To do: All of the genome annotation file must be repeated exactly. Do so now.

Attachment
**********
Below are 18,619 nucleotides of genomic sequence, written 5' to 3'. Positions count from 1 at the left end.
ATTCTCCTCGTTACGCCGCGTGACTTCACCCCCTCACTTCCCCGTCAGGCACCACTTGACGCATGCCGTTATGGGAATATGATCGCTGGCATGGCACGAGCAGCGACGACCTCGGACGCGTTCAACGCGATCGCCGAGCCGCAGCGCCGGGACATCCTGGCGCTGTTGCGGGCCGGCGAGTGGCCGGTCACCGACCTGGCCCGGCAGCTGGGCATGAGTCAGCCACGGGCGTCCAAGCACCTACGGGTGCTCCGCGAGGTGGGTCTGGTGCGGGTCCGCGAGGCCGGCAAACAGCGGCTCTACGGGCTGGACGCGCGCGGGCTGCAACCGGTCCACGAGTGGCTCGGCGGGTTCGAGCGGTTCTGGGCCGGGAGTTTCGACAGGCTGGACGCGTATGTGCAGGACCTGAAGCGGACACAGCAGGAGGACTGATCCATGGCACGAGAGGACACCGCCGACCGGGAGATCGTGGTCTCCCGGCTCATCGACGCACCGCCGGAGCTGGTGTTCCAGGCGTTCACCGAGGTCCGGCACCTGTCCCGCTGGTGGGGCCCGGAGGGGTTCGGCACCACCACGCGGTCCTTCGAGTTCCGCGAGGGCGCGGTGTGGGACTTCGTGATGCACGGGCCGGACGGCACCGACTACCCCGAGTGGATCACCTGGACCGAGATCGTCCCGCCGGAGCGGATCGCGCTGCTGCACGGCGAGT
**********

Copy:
Below are 18,619 nucleotides of genomic sequence, written 5' to 3'. Positions count from 1 at the left end.
ATTCTCCTCGTTACGCCGCGTGACTTCACCCCCTCACTTCCCCGTCAGGCACCACTTGACGCATGCCGTTATGGGAATATGATCGCTGGCATGGCACGAGCAGCGACGACCTCGGACGCGTTCAACGCGATCGCCGAGCCGCAGCGCCGGGACATCCTGGCGCTGTTGCGGGCCGGCGAGTGGCCGGTCACCGACCTGGCCCGGCAGCTGGGCATGAGTCAGCCACGGGCGTCCAAGCACCTACGGGTGCTCCGCGAGGTGGGTCTGGTGCGGGTCCGCGAGGCCGGCAAACAGCGGCTCTACGGGCTGGACGCGCGCGGGCTGCAACCGGTCCACGAGTGGCTCGGCGGGTTCGAGCGGTTCTGGGCCGGGAGTTTCGACAGGCTGGACGCGTATGTGCAGGACCTGAAGCGGACACAGCAGGAGGACTGATCCATGGCACGAGAGGACACCGCCGACCGGGAGATCGTGGTCTCCCGGCTCATCGACGCACCGCCGGAGCTGGTGTTCCAGGCGTTCACCGAGGTCCGGCACCTGTCCCGCTGGTGGGGCCCGGAGGGGTTCGGCACCACCACGCGGTCCTTCGAGTTCCGCGAGGGCGCGGTGTGGGACTTCGTGATGCACGGGCCGGACGGCACCGACTACCCCGAGTGGATCACCTGGACCGAGATCGTCCCGCCGGAGCGGATCGCGCTGCTGCACGGCGAGT